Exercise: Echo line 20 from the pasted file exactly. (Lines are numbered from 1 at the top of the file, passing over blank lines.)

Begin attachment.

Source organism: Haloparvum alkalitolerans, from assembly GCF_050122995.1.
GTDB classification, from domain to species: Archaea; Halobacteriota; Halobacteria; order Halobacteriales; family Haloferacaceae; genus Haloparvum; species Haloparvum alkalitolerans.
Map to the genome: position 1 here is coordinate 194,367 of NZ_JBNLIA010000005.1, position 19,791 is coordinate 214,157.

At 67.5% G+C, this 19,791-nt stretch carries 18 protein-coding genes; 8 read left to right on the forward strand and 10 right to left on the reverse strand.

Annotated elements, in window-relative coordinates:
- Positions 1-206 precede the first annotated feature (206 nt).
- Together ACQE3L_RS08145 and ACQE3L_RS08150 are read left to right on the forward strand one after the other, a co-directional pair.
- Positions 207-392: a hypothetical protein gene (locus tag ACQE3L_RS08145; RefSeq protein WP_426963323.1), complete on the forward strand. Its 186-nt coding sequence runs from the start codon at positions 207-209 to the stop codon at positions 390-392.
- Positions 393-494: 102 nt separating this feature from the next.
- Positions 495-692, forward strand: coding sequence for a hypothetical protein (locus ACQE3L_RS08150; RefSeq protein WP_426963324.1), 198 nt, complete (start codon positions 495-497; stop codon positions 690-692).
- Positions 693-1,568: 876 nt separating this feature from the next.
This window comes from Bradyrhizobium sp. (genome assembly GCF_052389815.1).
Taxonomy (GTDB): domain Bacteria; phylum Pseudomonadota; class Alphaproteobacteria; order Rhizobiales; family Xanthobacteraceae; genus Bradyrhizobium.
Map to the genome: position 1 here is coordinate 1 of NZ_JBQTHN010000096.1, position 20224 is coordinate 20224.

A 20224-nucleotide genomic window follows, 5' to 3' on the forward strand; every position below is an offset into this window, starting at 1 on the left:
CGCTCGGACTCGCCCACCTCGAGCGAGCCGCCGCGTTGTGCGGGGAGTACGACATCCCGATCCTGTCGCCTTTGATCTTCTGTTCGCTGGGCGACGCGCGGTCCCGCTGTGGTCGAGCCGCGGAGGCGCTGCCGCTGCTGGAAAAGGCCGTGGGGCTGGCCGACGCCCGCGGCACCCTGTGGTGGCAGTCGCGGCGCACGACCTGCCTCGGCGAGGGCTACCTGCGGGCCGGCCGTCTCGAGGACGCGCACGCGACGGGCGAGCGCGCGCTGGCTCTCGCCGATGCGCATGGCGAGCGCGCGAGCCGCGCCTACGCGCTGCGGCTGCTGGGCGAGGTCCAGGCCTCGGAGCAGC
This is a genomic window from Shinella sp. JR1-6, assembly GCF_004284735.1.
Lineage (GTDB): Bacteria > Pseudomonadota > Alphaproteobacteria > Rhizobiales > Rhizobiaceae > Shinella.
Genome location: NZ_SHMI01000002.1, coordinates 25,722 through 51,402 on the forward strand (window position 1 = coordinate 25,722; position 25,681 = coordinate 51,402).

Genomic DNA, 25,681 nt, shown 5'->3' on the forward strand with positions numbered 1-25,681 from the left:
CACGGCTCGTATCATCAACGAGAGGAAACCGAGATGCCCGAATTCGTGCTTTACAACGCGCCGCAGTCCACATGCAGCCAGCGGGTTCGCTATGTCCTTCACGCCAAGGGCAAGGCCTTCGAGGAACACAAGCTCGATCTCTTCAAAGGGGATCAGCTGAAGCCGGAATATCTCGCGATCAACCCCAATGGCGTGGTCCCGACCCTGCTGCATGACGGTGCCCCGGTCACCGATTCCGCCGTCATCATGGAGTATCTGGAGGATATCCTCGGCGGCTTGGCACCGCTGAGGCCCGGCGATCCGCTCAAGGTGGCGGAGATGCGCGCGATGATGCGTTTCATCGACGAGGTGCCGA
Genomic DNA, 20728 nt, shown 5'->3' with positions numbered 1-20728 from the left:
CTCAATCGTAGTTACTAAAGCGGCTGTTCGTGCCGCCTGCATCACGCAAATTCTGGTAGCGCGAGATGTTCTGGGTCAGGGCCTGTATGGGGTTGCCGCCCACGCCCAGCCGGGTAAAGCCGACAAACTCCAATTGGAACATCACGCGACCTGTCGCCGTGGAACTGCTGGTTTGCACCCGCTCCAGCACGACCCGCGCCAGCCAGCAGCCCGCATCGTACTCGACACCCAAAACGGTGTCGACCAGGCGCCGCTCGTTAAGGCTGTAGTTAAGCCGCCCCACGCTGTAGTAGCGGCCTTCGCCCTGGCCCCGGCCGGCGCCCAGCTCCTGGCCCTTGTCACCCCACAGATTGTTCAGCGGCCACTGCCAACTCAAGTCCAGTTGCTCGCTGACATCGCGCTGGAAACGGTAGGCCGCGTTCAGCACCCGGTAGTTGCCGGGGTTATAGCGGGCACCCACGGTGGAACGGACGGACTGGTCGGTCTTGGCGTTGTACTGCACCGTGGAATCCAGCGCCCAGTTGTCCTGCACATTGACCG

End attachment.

Genomic DNA, 25,681 nt, shown 5'->3' on the forward strand with positions numbered 1-25,681 from the left: